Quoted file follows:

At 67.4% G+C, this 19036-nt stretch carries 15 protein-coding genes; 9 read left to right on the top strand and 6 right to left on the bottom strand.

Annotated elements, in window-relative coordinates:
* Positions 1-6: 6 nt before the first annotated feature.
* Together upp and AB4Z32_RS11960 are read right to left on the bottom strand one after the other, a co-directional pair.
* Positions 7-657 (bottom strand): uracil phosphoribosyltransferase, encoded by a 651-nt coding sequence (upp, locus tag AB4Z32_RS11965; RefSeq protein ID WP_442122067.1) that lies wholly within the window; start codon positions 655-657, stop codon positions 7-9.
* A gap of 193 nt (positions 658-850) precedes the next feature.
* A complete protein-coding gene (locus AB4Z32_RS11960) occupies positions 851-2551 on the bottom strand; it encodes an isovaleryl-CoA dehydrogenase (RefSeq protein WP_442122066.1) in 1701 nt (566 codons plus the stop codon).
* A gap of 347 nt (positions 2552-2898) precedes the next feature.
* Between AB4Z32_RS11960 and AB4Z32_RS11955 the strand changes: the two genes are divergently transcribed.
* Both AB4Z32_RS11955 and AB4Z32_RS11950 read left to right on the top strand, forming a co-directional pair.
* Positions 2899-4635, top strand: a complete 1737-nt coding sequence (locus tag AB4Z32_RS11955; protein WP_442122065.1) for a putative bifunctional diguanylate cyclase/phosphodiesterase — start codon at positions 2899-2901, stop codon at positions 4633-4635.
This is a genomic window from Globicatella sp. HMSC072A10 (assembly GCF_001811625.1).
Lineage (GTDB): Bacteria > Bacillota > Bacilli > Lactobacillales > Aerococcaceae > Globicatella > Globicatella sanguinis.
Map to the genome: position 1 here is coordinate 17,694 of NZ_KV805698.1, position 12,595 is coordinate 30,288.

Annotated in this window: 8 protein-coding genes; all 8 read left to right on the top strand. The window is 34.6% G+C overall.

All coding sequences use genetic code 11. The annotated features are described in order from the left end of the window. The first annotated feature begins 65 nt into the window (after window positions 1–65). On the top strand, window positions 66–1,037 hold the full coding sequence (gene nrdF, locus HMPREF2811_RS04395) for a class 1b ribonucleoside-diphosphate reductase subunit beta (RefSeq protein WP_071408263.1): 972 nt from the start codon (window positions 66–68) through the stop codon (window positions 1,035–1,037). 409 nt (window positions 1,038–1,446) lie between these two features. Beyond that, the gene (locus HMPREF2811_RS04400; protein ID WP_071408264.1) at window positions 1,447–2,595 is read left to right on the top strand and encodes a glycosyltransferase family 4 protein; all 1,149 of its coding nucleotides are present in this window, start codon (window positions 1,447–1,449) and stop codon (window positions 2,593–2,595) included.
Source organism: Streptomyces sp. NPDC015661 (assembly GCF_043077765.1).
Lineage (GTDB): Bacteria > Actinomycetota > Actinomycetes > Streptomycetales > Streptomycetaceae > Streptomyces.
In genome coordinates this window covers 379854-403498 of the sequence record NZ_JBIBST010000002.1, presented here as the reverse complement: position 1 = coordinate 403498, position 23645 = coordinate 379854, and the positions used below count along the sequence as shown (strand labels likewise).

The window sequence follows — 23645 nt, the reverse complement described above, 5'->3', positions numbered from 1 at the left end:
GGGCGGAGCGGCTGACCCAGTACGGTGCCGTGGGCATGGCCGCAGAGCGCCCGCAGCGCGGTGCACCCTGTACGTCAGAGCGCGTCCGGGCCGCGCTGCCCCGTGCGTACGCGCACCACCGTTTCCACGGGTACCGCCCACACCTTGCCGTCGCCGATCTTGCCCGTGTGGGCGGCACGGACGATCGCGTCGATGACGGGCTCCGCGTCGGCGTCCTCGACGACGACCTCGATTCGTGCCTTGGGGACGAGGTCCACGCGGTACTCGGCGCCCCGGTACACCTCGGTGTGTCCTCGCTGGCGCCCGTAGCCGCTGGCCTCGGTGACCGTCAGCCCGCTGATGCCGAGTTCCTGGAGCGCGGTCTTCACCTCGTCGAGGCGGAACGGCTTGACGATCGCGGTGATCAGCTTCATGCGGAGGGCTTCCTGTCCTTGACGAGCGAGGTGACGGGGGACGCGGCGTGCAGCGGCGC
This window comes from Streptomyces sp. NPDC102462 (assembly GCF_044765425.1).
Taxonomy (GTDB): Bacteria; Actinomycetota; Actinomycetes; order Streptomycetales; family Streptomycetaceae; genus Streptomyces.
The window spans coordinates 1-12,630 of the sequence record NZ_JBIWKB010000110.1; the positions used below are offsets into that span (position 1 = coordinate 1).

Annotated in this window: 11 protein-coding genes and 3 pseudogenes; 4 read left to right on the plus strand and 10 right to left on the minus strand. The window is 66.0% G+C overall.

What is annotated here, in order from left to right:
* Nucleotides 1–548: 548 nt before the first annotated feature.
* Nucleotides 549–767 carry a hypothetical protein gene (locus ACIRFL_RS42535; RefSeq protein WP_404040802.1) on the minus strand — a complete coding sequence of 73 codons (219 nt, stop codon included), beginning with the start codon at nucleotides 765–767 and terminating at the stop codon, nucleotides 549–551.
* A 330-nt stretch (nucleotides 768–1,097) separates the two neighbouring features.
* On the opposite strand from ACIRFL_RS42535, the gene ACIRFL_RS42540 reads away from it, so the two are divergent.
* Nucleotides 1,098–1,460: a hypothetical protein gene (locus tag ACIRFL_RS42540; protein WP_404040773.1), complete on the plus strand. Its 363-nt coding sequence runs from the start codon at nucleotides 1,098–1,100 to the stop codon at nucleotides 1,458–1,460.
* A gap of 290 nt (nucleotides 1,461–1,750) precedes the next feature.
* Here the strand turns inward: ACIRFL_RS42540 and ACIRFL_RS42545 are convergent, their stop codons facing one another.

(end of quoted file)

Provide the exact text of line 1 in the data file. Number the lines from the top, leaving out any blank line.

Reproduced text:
At 67.4% G+C, this 19036-nt stretch carries 15 protein-coding genes; 9 read left to right on the top strand and 6 right to left on the bottom strand.